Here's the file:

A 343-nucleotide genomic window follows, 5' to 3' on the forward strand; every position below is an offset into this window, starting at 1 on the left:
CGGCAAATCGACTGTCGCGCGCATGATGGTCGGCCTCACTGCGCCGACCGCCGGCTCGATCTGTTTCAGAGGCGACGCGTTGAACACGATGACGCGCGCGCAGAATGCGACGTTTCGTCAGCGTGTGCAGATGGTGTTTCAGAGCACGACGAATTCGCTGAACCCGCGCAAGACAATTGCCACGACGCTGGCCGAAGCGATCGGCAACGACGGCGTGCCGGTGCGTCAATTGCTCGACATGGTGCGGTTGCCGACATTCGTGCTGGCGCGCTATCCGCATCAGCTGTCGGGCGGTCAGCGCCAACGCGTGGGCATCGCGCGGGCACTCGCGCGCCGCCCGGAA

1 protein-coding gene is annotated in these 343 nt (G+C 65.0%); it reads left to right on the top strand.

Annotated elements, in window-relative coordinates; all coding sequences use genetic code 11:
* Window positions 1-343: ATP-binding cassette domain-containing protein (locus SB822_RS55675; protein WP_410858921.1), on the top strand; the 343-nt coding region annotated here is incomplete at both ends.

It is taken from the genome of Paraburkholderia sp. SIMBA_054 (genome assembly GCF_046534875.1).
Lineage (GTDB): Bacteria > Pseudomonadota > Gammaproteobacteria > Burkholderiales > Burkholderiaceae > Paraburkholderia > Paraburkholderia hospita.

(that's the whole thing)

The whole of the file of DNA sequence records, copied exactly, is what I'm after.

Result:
A 343-nucleotide genomic window follows, 5' to 3' on the forward strand; every position below is an offset into this window, starting at 1 on the left:
CGGCAAATCGACTGTCGCGCGCATGATGGTCGGCCTCACTGCGCCGACCGCCGGCTCGATCTGTTTCAGAGGCGACGCGTTGAACACGATGACGCGCGCGCAGAATGCGACGTTTCGTCAGCGTGTGCAGATGGTGTTTCAGAGCACGACGAATTCGCTGAACCCGCGCAAGACAATTGCCACGACGCTGGCCGAAGCGATCGGCAACGACGGCGTGCCGGTGCGTCAATTGCTCGACATGGTGCGGTTGCCGACATTCGTGCTGGCGCGCTATCCGCATCAGCTGTCGGGCGGTCAGCGCCAACGCGTGGGCATCGCGCGGGCACTCGCGCGCCGCCCGGAA

1 protein-coding gene is annotated in these 343 nt (G+C 65.0%); it reads left to right on the top strand.

Annotated elements, in window-relative coordinates; all coding sequences use genetic code 11:
* Window positions 1-343: ATP-binding cassette domain-containing protein (locus SB822_RS55675; protein WP_410858921.1), on the top strand; the 343-nt coding region annotated here is incomplete at both ends.

It is taken from the genome of Paraburkholderia sp. SIMBA_054 (genome assembly GCF_046534875.1).
Lineage (GTDB): Bacteria > Pseudomonadota > Gammaproteobacteria > Burkholderiales > Burkholderiaceae > Paraburkholderia > Paraburkholderia hospita.